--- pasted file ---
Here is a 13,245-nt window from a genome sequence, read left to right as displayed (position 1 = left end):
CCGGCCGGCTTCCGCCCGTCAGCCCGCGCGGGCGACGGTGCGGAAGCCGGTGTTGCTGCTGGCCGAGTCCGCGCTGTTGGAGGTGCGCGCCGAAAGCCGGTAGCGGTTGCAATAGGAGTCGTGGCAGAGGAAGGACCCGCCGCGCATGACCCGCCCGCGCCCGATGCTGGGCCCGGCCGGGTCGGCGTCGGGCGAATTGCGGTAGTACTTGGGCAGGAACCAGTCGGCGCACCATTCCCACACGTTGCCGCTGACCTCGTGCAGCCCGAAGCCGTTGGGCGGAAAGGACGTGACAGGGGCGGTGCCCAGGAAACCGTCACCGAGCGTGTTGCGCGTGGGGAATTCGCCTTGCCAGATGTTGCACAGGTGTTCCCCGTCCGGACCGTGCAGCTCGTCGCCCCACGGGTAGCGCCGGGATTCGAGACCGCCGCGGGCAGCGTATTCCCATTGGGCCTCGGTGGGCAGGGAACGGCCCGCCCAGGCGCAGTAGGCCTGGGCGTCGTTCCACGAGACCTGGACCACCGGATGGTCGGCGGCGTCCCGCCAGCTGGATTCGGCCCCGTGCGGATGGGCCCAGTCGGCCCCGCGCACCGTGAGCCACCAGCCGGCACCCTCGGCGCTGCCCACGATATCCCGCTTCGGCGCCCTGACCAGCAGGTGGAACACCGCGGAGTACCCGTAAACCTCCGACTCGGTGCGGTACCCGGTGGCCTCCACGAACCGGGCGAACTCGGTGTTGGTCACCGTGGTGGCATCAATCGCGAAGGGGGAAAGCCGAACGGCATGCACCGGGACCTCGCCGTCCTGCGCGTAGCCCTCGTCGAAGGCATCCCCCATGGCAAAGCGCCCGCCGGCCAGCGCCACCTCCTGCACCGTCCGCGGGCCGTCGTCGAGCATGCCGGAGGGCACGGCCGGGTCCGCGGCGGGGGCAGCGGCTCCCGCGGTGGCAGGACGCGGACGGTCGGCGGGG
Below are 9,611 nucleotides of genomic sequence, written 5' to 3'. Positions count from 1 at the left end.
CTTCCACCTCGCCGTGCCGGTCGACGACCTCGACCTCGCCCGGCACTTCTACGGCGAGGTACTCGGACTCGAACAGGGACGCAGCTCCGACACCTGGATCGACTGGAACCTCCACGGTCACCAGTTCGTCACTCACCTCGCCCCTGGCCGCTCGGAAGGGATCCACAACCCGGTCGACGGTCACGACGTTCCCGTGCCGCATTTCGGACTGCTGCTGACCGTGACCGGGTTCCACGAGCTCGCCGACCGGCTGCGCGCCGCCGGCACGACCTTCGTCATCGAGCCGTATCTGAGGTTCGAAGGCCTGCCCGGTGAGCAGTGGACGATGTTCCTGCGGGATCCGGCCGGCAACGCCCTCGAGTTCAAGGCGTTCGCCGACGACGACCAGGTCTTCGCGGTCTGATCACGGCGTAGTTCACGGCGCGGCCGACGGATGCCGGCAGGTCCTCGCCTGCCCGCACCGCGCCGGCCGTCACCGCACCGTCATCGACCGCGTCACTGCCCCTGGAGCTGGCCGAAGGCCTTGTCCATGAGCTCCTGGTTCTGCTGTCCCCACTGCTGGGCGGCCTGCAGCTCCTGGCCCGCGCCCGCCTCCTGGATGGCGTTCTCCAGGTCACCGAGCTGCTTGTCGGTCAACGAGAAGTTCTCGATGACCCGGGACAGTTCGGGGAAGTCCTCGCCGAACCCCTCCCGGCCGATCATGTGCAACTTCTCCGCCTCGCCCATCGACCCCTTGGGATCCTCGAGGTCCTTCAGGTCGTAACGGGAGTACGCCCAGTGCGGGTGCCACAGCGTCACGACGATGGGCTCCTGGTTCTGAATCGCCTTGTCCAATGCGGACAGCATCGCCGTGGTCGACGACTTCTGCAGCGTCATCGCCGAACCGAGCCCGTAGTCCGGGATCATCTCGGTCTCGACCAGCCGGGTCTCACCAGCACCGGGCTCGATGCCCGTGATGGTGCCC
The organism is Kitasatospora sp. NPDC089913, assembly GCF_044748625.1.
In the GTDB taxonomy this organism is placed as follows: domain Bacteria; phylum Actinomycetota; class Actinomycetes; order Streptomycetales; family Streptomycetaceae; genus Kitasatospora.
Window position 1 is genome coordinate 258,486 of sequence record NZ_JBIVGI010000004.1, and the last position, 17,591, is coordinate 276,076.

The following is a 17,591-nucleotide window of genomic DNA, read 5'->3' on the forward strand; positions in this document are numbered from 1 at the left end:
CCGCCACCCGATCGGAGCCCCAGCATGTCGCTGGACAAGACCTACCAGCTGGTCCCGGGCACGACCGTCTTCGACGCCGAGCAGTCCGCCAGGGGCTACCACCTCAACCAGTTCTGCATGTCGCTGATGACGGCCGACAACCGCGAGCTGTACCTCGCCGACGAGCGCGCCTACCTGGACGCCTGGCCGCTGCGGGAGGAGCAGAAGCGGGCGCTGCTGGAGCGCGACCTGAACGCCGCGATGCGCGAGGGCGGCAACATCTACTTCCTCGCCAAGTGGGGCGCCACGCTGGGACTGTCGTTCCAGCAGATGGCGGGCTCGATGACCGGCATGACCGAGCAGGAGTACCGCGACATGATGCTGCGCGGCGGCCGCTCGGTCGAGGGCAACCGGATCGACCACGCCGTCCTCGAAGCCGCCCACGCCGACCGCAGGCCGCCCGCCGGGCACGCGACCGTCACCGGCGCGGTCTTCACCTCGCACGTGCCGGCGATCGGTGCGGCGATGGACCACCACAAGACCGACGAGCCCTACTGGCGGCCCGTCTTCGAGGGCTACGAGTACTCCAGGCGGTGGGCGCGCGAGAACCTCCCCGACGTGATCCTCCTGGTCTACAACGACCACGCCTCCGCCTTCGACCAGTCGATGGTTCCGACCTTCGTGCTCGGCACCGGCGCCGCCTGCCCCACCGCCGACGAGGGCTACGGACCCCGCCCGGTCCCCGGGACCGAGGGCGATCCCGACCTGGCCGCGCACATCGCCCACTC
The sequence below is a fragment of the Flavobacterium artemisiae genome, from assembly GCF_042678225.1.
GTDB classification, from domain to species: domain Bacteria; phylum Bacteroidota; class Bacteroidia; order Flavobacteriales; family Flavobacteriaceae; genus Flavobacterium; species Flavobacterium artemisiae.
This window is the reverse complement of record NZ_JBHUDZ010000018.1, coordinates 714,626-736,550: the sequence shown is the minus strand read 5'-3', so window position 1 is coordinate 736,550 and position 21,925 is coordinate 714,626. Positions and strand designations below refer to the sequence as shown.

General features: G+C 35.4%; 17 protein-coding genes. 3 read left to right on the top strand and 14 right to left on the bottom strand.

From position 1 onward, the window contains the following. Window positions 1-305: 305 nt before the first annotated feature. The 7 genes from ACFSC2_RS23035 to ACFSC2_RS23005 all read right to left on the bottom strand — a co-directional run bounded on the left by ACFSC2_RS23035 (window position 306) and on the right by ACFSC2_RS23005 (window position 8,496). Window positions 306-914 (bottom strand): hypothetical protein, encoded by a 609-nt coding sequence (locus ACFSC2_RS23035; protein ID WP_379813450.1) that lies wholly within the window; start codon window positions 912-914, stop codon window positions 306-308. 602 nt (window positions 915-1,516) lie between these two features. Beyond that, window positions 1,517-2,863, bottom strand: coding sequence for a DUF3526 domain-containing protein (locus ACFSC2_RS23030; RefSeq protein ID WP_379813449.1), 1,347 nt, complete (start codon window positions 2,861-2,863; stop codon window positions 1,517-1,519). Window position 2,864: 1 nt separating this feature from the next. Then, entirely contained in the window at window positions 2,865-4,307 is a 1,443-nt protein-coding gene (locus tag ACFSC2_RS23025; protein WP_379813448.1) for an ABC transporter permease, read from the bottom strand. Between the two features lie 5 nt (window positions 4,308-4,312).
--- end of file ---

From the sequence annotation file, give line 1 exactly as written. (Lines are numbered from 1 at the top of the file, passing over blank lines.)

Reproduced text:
Here is a 13,245-nt window from a genome sequence, read left to right as displayed (position 1 = left end):